Jul 11 2017

Railroad Flowers

Published by at 7:00 am under Plants

Buddleja -- a.k.a.butterfly bush -- escaped cultivation in the U.K. (photo from Wikimedia Commons)

Buddleja — a.k.a.butterfly bush — escaped cultivation in the U.K. (photo from Wikimedia Commons)

While visiting England and Finland my husband and I traveled by train. (Wonderful! Wish we had good trains in the U.S.)  In both countries I noticed beautiful flowers blooming along the rail lines.  As I feared, the flowers are invasive.

 

England’s railroad flowers:

Buddleja davidii by the railroad in Germany (photo from Wikimedia Commons)

Buddleja davidii by the railroad in Germany (photo from Wikimedia Commons)

In England the railroad waste places are crowded with butterfly bush, Buddleja davidii (pronounced “BUD lee ah”).  Originally from central China and Japan, buddleja has many cultivars and is planted around the world for its beauty.  It’s now invasive in most temperate regions outside its homeland including England, New Zealand and North America.  Yes, it’s invasive in Pennsylvania.  Here are Three Reasons to Never Plant Butterfly Bush Again.

 

Finland’s railroad flowers:

Lupinus polyphyllus (photo from Wikimedia Commons)

Lupinus polyphyllus (photo from Wikimedia Commons)

In Finland I was surprised to see so much lupine because it’s a treat to see it growing wild in North America.  Unfortunately Lupinus polyphyllus was imported for Finnish gardens and has escaped to waste places along the roads and railways.  It’s everywhere!  When I remarked on its beauty our Finnish friends said, “It’s awful! Very hard to get rid of.”   Here’s some lupine by the railway, taken from inside the train to Helsinki.

Lupine along the railroad in Finland (photo taken from the train by Kate St. John)

Lupine along the railroad in Finland (photo taken from the train by Kate St. John)

Click here to read about five invasive species in Finland. The North American mink is one of them.

 

Pennsylvania’s railroad flowers:

Orange daylilies growing wild in PA, June 2017 (photo by Kate St. John)

Orange daylilies growing wild in PA, June 2017 (photo by Kate St. John)

Though it’s hard to find a passenger train in western Pennsylvania, we still use railroads for freight and, yes, we have railroad flowers.  Ours are orange daylilies (Hemerocallis fulva), a garden cultivar from East Asia that grows wild along roadsides and rail lines.  This gave it two nicknames:  Ditch Lily and Railroad Lily.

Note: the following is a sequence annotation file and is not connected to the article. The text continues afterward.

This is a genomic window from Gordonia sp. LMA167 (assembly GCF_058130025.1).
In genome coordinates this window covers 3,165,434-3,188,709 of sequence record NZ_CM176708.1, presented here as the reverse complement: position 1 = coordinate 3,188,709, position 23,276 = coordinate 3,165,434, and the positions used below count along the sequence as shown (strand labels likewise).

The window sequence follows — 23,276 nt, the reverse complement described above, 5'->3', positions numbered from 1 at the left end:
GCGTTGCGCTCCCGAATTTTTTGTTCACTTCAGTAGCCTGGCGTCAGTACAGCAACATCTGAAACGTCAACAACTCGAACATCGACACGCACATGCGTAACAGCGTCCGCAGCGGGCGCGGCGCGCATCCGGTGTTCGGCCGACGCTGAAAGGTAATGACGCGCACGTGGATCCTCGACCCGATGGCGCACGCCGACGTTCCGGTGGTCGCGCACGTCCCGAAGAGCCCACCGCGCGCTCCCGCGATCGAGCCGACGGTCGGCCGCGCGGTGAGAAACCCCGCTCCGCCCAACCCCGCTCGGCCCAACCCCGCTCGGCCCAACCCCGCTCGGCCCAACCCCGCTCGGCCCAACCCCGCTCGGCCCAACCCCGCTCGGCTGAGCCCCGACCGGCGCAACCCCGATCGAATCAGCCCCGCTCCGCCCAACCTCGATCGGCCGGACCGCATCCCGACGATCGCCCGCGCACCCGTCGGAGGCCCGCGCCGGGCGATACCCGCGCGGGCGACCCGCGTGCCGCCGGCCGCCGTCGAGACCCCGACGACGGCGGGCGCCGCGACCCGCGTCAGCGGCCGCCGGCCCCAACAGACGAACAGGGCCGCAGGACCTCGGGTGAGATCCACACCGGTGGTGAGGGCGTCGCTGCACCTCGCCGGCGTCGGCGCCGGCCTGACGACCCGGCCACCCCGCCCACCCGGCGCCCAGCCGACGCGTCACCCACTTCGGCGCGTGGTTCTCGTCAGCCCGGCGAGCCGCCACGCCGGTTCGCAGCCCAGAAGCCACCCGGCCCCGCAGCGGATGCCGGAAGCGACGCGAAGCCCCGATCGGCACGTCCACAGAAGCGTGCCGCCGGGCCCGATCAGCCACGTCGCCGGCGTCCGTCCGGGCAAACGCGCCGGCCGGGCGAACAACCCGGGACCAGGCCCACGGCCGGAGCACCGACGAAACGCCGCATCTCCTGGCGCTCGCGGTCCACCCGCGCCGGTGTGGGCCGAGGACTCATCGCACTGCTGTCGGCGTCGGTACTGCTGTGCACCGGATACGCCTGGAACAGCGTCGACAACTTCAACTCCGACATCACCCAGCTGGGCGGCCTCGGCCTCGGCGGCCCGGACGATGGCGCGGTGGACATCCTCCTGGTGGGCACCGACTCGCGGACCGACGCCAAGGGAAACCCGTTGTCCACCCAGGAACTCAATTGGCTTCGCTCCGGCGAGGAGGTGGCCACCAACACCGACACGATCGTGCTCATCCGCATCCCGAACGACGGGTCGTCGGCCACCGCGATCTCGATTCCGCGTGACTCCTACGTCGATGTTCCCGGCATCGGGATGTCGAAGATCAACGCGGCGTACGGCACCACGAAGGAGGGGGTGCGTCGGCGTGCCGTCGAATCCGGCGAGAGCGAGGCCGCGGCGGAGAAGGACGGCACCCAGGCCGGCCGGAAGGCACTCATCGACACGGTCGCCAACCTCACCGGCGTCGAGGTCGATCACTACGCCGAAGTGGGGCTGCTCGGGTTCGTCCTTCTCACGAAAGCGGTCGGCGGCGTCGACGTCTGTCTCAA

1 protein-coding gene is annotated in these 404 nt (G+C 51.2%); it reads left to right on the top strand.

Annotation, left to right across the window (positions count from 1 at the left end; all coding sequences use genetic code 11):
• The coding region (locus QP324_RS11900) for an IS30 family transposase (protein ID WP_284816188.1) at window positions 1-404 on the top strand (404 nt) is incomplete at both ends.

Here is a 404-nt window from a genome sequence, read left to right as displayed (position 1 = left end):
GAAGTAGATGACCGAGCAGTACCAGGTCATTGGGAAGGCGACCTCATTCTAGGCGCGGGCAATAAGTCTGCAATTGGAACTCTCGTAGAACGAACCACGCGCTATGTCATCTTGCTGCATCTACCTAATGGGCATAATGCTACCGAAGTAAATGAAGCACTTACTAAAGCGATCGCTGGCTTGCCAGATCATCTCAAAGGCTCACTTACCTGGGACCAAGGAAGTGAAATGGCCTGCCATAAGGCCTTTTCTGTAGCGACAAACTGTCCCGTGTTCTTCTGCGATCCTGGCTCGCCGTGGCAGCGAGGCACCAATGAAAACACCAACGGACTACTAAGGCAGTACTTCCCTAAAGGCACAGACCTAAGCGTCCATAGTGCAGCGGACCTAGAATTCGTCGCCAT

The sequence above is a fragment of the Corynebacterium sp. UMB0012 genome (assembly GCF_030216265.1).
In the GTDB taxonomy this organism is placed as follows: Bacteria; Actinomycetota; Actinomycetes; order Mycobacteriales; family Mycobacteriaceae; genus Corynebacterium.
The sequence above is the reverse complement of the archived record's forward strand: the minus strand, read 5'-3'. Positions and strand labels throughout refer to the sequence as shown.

Orange daylily seeds are sterile so the plant spreads by fibrous roots and rhizomes. These are so hard to get rid of that the plant is invasive in Pennsylvania.

Many invasive plants line the roads and railways of the world.  Fortunately the railroad flowers are beautiful.

 

(most photos are from Wikimedia Commons; click on the images to see the originals.)

4 responses so far

4 Responses to “Railroad Flowers”

  1. Melissaon 11 Jul 2017 at 8:35 am

    The article you linked to is informative, but this line set me off –

    “People rationalize their perceived need for butterfly bush because they think it helps butterflies,” Tallamy says. “What they really want is a pretty plant in their yard.”

    I actually did think it helped butterflies. I’ve been photographing and posting all the visitors to my bush because I was proud of them, not the bush. Good to know I’m actually shallow and selfish and just want a pretty plant in my yard. It definitely makes me feel like listening to any of the other good information that person gave.

  2. Kate St. Johnon 11 Jul 2017 at 9:21 am

    Melissa, alas I didn’t read the whole article so I missed the comment about gardeners. When I get a chance I will look for a less judgemental presentation of the issue.

  3. Kathy Son 11 Jul 2017 at 8:52 am

    Fun to read about other places. I will take the Butterfly bush over my Japanese knotweed any time!

  4. Cindy Lisiakon 11 Jul 2017 at 10:48 am

    We have had a butterfly bush for about five years. We cut it back every spring. It is so pretty.

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